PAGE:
I am going for Feet Unbound at The Picturehouse on Sat, 19 April: 8pm with 14 heritage kakis – bought our tickets this morning. Nearly forgot with student thesis, module CAs and marks etc going on now until I received an SMS by Anand yesterday!
This film is about a minor but ill-fated component of the Long March – most of the teenage girls were slaughtered, captured, etc and tragically, later, their leader turns traitor! The film includes interviews with veterans; the production notes say the women were between 83 – 95 years old with an average age of 90. I am glad they got to tell some of their story – that made me want to watch the film.
This is the sort of unromantic part that typically gets edited out of national histories, hence the “never been told” tag. Somehow this reminds me of how the reality of the crusades differed so much from popular narratives. Enough of my kakis are better read than I am, so will validate thoughts like these during the post-movie examination that always amplifies the movie-watching experience.
Alvin in Beijing doesn’t think it will be screened in China since it takes a battle with red tape and an annual quota of only 20 foreign films (including Hollywood movies) that can be screened. He also thinks it is unlikely that any “foreign” version that contradicts national overtones are likely to be tolerated.
I just googled for one of Stefan’s excellent reviews at A Nutshell Review. I usually read only after I watch a movie, oddly enough, so will probably revisit on Saturday night.
The relevant blurb from the webpage is reproduced below. Wished they had uploaded the trailer to YouTube; it’d allow bloggers to embed – it was the clip of the spirited old women recounting their memories that decided it for me amidst my crazy schedule.
From the production notes – Feet Unbound was inspired by the books Women Of The Long March (Allen & Unwin) by Lily Xiao Hong Lee and Sue Wiles, and Choosing Revolution: Chinese Women Soldiers On The Long March (University of Illinois Press) by Helen Praeger Young.
Show times begin this Thursday at The Cathay. For tickets, see tickets.cathay.com.sg
- 17 Apr 2008, Thu 12:40, 16:20, 20:00
- 18 Apr 2008, Fri 12:40, 16:20, 20:00
- 19 Apr 2008, Sat 10:50, 16:20, 20:00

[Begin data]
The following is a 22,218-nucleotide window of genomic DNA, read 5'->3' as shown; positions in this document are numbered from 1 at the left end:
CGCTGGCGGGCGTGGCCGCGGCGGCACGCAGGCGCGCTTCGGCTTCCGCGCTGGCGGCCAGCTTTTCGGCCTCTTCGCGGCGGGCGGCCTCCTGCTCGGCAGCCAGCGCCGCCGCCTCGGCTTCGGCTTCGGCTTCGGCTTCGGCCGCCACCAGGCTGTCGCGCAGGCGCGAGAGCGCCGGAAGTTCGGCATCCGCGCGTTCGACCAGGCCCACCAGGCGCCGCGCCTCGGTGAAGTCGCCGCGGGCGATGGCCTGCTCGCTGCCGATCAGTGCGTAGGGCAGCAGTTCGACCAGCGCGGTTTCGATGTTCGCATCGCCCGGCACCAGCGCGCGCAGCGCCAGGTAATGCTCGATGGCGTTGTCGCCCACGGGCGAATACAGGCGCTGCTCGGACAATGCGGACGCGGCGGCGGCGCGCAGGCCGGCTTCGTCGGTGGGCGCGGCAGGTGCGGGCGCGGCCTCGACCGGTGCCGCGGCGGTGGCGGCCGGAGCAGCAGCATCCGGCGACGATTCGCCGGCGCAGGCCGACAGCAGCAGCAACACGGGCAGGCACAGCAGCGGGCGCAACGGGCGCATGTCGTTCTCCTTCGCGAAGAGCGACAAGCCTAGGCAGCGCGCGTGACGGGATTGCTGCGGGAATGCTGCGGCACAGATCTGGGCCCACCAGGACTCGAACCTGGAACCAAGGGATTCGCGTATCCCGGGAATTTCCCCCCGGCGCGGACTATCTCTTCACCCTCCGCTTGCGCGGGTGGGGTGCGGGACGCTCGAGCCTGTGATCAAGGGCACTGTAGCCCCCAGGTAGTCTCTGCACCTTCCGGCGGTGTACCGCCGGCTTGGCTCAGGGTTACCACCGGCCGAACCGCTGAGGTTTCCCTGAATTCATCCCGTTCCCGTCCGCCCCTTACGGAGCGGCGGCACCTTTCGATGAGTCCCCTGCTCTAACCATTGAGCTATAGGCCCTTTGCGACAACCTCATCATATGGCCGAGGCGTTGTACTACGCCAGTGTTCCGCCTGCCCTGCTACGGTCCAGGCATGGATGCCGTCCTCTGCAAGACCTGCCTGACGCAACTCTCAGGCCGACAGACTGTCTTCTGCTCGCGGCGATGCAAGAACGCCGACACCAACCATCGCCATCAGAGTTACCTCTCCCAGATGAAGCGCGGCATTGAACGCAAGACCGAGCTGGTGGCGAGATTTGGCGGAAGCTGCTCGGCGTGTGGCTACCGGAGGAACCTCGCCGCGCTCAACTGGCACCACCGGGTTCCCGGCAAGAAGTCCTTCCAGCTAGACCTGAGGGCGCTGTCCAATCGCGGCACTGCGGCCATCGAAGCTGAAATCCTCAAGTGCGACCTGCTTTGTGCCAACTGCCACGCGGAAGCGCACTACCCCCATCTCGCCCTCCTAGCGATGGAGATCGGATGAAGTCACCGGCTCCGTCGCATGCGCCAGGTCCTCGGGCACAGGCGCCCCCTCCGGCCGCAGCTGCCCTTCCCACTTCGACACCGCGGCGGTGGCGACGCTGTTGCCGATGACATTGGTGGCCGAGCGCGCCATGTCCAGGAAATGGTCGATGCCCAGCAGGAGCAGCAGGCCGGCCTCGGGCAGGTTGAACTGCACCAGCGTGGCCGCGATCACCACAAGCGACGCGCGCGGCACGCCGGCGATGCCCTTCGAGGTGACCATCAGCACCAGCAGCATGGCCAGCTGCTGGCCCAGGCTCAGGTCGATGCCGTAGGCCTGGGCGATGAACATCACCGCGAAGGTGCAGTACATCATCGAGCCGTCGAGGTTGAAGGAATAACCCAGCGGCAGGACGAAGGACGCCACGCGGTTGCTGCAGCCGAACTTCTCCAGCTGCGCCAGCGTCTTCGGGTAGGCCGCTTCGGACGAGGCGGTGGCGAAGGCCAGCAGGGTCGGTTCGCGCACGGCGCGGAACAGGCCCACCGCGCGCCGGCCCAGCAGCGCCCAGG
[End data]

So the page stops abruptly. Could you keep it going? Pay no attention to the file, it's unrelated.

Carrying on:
- 20 Apr 2008, Sun 10:50, 16:20, 20:00
- 21 Apr 2008, Mon 12:40, 16:20, 20:00
- 22 Apr 2008, Tue 12:40, 16:20, 20:00
- 23 Apr 2008, Wed 12:20, 16:00
- Run extended to 30 Apr 2008!
The official webpage says,
“This is the never-been-told story of the Chinese Red Army’s teenage female soldiers of The Long March – a massive military retreat of over 200,000 troops on foot over 12,500 kilometres that lasted from 1934 to 1937.
Only one per cent or 2,000 troops on the March were females. Most of them were teenagers fleeing poverty, cruelty and general discrimination against females. Some also had bound feet, a thousand-year-old tradition which was still a custom at the time.
Elly, a 28-year-old journalist from Beijing, embarks on a 5,000 kilometre odyssey that takes her from Cangxi in Central China to Xingxingxia in the Gobi Desert northwest of China. Along the way, she uncovers the tragic and chilling story of the destruction of the Western Route Army – the greatest military failure of the Chinese Red Army. This episode of Long March history is largely unknown outside of China.
As she sets out in search of history, she is forced to confront her identity as a modern Chinese woman.”
Indie Singapore film
Directed by Ng Khee Jin, FEET UNBOUND, the feature-length documentary about the unknown story of China’s Long March will open at Cathay’s The Picturehouse in Singapore on Thursday 17 April for a limited season.
It is an all-Singaporean independent effort featuring music performed by the T’ang Quartet. Shot in remote locations across China, including the Chinese Himalayas, the Gobi Desert, and the highland marshes of western Sichuan, the film takes you on a 5,000 km journey in search of history and identity. It is a virtually unknown story that needs to be told.